Notwithstanding the numerous conceptual challenges presented by the emerging rights of nature discourse, a number of jurisdictions have already begun to explore the implications of considering nature as a subject of legal rights. In 2006 the Community Environmental Legal Defense Fund in the U.S. supported the drafting of a municipal ordinance in Tamaqua Borough in Pennsylvania that granted ecosystems legal rights, establishing that either the municipal government or any Tamaqua resident can file a lawsuit on behalf of the local ecosystem.

A number of municipalities in the U.S. have followed this example, the most notable of them being the urban municipality of Pittsburgh that passed a similar ordinance in 2010.

Inspired by the U.S. example, in 2008 the Ecuadorian constitutional assembly enshrined and codified rights of nature in the new Ecuadorian Constitution of 2008. In 2011, following a court action in defence of the Vilcabamba river demanding the observance of the rights of nature protected in Article 71 of the Ecuadorian Constitution, the Provincial Court of Justice of Loja recently granted a Constitutional injunction in favour of the Vilcabamba river (in other words, of nature) against the proposed development of a road by the municipality of Loja. This momentous case represents the first successful instance in which human claimants have acted on behalf of nature in a court of law to protect nature’s rights against external damages even though the claimants themselves were not directly affected by such damages.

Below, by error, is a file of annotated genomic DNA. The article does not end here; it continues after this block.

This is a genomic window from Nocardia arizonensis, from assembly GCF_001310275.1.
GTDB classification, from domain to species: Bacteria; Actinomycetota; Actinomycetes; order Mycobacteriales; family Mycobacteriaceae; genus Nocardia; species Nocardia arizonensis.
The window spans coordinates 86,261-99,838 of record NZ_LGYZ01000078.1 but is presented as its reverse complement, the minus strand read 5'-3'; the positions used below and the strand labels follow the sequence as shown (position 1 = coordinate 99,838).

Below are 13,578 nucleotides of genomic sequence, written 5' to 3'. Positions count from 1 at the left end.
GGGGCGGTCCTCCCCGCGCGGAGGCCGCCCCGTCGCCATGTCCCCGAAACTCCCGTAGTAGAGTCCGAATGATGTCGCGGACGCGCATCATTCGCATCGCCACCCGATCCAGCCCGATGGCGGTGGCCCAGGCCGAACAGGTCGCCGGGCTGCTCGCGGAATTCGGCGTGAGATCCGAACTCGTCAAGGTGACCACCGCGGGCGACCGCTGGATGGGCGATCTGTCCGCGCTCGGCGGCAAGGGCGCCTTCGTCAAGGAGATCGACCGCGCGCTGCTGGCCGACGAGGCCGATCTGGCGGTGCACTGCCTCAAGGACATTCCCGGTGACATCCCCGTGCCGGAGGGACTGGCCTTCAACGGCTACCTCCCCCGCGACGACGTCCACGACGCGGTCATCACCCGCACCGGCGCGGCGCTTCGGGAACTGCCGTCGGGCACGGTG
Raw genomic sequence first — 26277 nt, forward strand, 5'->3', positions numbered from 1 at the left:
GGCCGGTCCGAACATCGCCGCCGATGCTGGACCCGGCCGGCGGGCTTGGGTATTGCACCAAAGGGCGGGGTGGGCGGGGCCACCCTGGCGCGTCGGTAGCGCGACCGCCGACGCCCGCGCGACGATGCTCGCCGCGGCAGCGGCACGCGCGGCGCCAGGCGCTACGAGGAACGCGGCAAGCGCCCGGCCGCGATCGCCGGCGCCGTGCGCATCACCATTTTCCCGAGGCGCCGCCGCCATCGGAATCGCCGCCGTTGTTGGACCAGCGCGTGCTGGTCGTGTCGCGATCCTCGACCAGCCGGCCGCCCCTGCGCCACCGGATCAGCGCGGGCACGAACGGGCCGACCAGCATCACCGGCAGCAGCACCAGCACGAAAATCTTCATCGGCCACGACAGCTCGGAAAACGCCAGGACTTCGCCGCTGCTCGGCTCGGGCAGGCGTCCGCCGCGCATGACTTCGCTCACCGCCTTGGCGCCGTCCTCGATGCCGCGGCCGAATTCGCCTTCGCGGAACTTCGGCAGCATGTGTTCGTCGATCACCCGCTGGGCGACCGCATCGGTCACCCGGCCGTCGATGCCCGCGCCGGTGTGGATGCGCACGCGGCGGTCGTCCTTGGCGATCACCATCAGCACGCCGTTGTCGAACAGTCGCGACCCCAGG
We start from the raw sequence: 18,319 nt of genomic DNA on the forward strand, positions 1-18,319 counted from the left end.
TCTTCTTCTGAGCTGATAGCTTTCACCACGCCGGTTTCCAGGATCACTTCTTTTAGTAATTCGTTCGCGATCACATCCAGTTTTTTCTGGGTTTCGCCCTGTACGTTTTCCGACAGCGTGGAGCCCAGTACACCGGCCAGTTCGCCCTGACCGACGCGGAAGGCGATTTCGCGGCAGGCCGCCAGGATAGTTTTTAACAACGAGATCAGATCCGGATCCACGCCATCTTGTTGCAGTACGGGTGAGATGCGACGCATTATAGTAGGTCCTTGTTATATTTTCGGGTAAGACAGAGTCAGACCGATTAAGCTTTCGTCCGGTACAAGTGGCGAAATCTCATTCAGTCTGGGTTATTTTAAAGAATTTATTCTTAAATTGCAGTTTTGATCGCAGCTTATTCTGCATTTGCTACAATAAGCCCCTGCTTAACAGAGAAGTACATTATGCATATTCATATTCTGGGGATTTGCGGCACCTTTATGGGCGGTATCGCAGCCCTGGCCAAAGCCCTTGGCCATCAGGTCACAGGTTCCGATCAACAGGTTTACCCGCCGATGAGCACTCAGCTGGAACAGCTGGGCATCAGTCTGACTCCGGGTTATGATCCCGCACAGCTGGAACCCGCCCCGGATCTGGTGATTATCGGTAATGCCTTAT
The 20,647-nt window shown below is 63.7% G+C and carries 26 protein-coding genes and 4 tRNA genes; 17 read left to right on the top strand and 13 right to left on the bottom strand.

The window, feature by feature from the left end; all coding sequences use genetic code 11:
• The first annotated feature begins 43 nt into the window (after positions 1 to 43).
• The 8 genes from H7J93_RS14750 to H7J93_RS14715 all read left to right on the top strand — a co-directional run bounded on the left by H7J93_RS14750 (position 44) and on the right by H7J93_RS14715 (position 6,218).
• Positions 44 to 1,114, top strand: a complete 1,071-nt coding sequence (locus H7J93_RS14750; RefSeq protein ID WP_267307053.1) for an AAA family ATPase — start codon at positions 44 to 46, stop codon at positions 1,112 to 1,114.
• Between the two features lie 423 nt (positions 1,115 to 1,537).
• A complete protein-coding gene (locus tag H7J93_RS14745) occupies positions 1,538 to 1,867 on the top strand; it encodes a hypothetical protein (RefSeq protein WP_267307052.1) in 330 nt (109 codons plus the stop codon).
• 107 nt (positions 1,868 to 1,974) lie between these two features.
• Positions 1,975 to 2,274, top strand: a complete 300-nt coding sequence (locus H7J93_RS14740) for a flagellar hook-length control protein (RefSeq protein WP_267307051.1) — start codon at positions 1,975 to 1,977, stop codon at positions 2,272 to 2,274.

Paralleling the Ecuadorian legal development, Bolivian President Evo Morales summoned, in 2010, the World Conference of Peoples on Climate Change and Mother Earth’s Rights in Cochabamba, Bolivia. The gathering produced one of the most intriguing international documents of recent times, the Universal Declaration on the Rights of Mother Earth, a document that, in the words of Nnimmo Bassey, ‘demands a paradigm shift and a conscious effort on the part of man to own up to our errors and settle on amending our patterns of production and consumption.’ The Declaration expressly stepped away from a Eurocentric representation of ‘nature’, choosing instead to adopt the language of the Andean peoples who hosted the conference and translating the Andean concept of Pachamama with the English words ‘Mother Earth’.